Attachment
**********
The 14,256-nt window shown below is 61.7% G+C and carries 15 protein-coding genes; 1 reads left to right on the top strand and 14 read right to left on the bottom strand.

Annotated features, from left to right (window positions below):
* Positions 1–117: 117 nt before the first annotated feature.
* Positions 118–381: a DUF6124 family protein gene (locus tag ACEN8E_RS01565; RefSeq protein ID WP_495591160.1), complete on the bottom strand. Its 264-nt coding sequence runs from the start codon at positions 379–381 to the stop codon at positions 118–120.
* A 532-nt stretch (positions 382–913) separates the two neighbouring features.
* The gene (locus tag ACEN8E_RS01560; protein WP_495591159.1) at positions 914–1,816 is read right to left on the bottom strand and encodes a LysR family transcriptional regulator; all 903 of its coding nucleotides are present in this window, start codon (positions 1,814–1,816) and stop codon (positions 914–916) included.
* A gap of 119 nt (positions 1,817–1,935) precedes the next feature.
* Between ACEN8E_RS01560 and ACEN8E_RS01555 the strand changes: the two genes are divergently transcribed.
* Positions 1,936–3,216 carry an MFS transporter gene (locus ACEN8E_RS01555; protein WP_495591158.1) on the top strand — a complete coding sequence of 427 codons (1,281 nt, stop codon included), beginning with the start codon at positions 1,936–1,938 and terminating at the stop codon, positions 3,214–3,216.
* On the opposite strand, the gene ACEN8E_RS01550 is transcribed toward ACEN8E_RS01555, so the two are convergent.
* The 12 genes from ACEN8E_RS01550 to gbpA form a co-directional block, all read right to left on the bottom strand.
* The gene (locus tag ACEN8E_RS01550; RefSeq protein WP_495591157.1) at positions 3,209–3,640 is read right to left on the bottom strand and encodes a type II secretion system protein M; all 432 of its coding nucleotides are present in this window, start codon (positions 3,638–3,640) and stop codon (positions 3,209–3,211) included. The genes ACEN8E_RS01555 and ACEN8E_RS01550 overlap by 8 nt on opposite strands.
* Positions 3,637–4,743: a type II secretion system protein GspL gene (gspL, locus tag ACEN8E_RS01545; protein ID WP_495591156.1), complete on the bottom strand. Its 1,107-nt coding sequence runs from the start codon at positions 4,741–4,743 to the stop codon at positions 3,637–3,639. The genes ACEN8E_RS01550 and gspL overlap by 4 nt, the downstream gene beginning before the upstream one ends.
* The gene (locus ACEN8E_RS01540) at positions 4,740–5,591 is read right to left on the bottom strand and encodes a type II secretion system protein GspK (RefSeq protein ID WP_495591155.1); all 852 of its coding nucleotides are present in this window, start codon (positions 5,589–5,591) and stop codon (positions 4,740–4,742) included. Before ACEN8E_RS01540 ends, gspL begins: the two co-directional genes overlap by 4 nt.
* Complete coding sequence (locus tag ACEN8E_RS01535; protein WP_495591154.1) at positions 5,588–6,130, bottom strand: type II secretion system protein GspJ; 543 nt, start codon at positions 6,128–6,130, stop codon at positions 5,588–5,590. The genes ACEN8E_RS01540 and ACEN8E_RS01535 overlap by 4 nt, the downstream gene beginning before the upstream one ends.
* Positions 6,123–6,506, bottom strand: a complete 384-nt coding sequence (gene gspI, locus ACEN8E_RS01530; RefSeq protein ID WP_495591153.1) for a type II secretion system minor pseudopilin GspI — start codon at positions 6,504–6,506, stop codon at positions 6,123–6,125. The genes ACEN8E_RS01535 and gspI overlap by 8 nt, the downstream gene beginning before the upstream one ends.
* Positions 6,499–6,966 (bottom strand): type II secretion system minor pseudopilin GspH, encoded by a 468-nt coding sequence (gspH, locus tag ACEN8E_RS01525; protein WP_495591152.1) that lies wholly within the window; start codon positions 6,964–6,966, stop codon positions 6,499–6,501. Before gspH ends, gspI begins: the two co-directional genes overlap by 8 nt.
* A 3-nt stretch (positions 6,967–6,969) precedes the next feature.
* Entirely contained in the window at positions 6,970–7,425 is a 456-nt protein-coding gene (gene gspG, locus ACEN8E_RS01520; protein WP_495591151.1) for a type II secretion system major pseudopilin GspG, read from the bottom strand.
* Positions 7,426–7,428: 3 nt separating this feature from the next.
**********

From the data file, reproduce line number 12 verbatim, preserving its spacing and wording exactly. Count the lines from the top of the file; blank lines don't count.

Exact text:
* The gene (locus tag ACEN8E_RS01550; RefSeq protein WP_495591157.1) at positions 3,209–3,640 is read right to left on the bottom strand and encodes a type II secretion system protein M; all 432 of its coding nucleotides are present in this window, start codon (positions 3,638–3,640) and stop codon (positions 3,209–3,211) included. The genes ACEN8E_RS01555 and ACEN8E_RS01550 overlap by 8 nt on opposite strands.